What we don't know about the Moon
The Moon's surface from above. Photo: NASA/JPL-Caltech
The Moon is one of the most deeply studied objects in our solar system, and yet there is a lot we don't know about our nearest neighbor.
Why it matters: Most of our lunar knowledge comes from the samples brought home during the Apollo era and robotic spacecraft sent to the Moon. Future missions could help researchers piece together the solar system's early history and even give us an idea of what Earth was like right around the time life developed.
"I hope people think of the Moon not as just this remote object in space," NASA scientist Noah Petro told Axios. "But it's really an intimate part of the Earth."
Where it stands: Scientists think that around 4 billion years ago a major event in the history of the solar system known as the Late Heavy Bombardment took place. During this period, huge amounts of debris from the outer solar system smacked into the inner planets when the outer planets migrated in orbit.
- While there's still some debate about whether that event occurred, scientists think that if it did happen, it was going on right around the time that life started to pop up on the early Earth.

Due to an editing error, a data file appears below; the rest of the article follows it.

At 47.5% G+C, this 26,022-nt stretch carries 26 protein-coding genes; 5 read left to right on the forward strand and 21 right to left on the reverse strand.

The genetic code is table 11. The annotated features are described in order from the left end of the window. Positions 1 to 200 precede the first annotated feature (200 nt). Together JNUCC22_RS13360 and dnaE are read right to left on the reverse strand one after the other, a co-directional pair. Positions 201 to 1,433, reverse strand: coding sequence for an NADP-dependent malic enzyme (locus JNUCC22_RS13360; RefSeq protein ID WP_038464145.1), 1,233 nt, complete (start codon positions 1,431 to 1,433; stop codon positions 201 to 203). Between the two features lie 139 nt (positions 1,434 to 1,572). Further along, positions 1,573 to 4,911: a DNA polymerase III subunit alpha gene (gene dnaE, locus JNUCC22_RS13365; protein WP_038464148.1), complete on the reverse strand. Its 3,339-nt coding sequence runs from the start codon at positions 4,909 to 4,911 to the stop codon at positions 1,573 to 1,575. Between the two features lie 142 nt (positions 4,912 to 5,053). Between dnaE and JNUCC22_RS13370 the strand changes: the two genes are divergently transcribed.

- Huge impacts on Earth at that time could have vaporized the oceans and sterilized the planet's crust, Johns Hopkins planetary scientist Brett Denevi told Axios.
- Understanding what exactly went on during those chaotic days in the early solar system is key to figuring out how life may have evolved on Earth and when.
Scientists think there are likely meteorites from the Earth on the Moon that were sent there around that time as well.
- Because the Moon acts as something of a time capsule, those rocks are probably preserved and could be found by future missions to the lunar surface.
The big picture: Understanding the Moon isn't just important for our understanding of Earth, but for the rest of the solar system as well.
- Future Moon rock samples could help trace the position of our solar system in the Milky Way through the course of the millennia by looking at the signatures left behind in Moon dirt.
- "As the Sun has been going around the galaxy, we'll have been passing in and out of dense interstellar clouds and close passes to exploding stars, all of these potentially recording in the lunar soils," Ian Crawford of Birkbeck, University of London told Axios.
What's next: As NASA plans to send humans back to the Moon by 2024, scientists hope their research interests will also come along as well, even if the main focus of the Artemis program is pure exploration.
- Something as simple as getting more lunar rocks back on Earth from different areas on the Moon will help scientists learn more about the history and evolution of the world.
- Human eyes are also more adept at picking out odd looking rocks or strange formations than the mechanical eyes of a rover or orbiter, so having people on the surface of the Moon would be a boon for research as well as exploration.